In 1936, he was admitted to Loyola College, whose portals admits only the most brilliant of students. In 1938, he emerged with the degree of Bachelor of Arts. This period of studentship at a predominantly Christian College was significant. The glorious ideal of Lord Jesus, the Apostles and the other Christian saints had found in his heart a synthesis of all that is best and noble in the Hindu culture. To Him, study of the Bible was no more routine; it was the living word of God, just as living and real as the words of the Vedas, the Upanishads and the Bhagavadgita. His innate breadth of vision enabled him to see Jesus in Krishna, not Jesus instead of Krishna. He was as much an adorer or Jesus Christ as he was of Lord Vishnu.

The family was noted for its high code of conduct and this was infused into his life. Charity and service were the glorious ingrained virtues of the members of the family. These virtues found an embodiment in Sridhar Rao. He discovered ways and means of manifesting them. None who sought his help was sent away without it. He gave freely to the needy.

Service to lepers become his ideal. He would build them huts on the vast lawn of his home and look after them as though they were deities. Later, after he joined the Ashram, this early trait found in him complete and free expression where even the best among men would seldom venture into this great realm of diving love, based upon the supreme wisdom that all are one in God. Patients from the neighbourhood, suffering from the worst kinds of diseases came to him. To Sridhar Rao the patient him none other tender love and compassion. The very movement of his hands portrayed him as


Worshipping the living Lord Narayana. Nothing would keep him from bringing comfort to the suffering inmates of the Ashram, no matter what the urgency of other engagements at the time.

Service, especially of the sick, often brought out the fact that he had no idea of his own separate existence as an individual. It seemed as if his body clung loosely to his soul.

Nor was all this service confined to human beings. Birds and animals claimed his attention as much as, if not more than, human beings. He understood their language of suffering. His service of a sick dog evoked the admiration of Gurudev. He would raise his finger in grim admonition when he saw anyone practising cruelty to dumb animals in his presence.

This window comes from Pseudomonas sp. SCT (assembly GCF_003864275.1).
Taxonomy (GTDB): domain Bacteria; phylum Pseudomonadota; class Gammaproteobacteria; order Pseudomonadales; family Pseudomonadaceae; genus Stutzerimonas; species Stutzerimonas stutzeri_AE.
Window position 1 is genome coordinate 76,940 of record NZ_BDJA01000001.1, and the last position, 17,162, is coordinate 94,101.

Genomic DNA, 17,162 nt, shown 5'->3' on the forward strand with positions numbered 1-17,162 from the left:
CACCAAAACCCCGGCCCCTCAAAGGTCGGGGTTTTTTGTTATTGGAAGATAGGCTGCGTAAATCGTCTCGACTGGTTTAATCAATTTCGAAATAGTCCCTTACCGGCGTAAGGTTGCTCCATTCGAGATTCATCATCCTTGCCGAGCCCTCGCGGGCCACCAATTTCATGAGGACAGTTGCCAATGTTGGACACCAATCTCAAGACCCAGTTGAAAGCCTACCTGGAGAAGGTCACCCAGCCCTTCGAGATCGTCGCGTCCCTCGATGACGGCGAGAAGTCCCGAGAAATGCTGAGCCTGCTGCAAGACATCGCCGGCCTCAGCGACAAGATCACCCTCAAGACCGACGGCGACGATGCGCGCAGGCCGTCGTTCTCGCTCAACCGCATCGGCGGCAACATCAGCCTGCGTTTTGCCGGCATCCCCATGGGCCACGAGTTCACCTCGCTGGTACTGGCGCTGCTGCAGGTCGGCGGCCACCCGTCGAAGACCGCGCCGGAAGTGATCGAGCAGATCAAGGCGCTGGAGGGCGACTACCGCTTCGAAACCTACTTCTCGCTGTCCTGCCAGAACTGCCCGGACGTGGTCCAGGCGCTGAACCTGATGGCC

His deep and abiding interest in the welfare of lepers had earned for him the confidence and admiration of the Government authorities when he was elected to the Leper welfare Association, constituted by the state-at first as vice –Chairman and later as Chairman of the Muni-ki-reti Notified Area Committee.

Quite early in life, although born in a wealthy family, he shunned the pleasures of the world to devote himself to seclusion and contemplation. In the matter of study it was the spiritual books which had the most appeal to him, more than college books. Even while he was at the college, textbooks had to take second place to spiritual books. The works of Sri Ramakrishna, Swami Vivekananda and Sri Gurudev took precedence over all others. He shared his Knowledge with others, so much so that he virtually became the Guru of the household and the neighbourhood, to whom he

Would talk of honestly, love, purity, service and devotion to God. He would exhort them to perform Japa of Rama-Nama. While still in his twenties he began initiating youngsters into this great Rama Taraka Mantra. He was an ardent admirer of Sri Ramakrishna there the call of Swami Vivekananda to renounce resounded within his pure heart. He ever thirsted for the Darshan of saints and Sadhus visiting the metropolis.

In June 1936, he disappeared from home. After a vigorous search by his parents, he was found in the secluded Ashram of a holy sage some miles from the sacred mountain shrine of Tirupati. He returned home after some persuasion. This temporary separation was but a preparation for the final parting from the world of attachments to family and friends. While at home his heart dwelt in silent forest of spiritual thoughts, beating in tune with the eternal Pranava-Nada of the Jnana Ganga within himself. The seven years at home following his return from Tirupati were marked by seclusion, service, intense study of spiritual literature, self-restraint, control of the senses, simplicity in food and dress, abandonment of all comforts and practice of austerities which augmented his inner spiritual power.